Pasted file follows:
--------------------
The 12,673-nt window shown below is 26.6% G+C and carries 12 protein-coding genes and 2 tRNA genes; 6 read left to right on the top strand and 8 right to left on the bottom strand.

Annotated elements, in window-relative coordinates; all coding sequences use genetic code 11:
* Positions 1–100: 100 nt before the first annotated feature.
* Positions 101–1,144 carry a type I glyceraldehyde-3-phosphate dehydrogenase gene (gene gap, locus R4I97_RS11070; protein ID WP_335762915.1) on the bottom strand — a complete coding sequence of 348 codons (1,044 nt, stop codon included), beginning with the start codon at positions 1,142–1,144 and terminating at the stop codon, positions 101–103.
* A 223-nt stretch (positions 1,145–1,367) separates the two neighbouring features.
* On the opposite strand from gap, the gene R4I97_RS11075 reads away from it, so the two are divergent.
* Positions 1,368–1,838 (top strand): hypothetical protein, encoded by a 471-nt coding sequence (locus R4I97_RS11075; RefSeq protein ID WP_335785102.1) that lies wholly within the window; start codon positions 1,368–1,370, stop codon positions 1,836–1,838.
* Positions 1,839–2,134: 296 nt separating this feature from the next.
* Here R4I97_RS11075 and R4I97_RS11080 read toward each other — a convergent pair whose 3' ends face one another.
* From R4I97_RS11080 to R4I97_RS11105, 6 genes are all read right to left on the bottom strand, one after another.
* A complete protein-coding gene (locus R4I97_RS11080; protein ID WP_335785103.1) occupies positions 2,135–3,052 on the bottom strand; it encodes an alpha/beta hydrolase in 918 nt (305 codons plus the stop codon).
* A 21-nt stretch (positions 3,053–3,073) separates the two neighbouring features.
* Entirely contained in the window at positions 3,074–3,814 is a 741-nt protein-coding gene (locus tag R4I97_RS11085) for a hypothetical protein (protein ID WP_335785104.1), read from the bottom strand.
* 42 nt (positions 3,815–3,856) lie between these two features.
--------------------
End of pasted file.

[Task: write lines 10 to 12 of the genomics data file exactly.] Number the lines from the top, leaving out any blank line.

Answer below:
* From R4I97_RS11080 to R4I97_RS11105, 6 genes are all read right to left on the bottom strand, one after another.
* A complete protein-coding gene (locus R4I97_RS11080; protein ID WP_335785103.1) occupies positions 2,135–3,052 on the bottom strand; it encodes an alpha/beta hydrolase in 918 nt (305 codons plus the stop codon).
* A 21-nt stretch (positions 3,053–3,073) separates the two neighbouring features.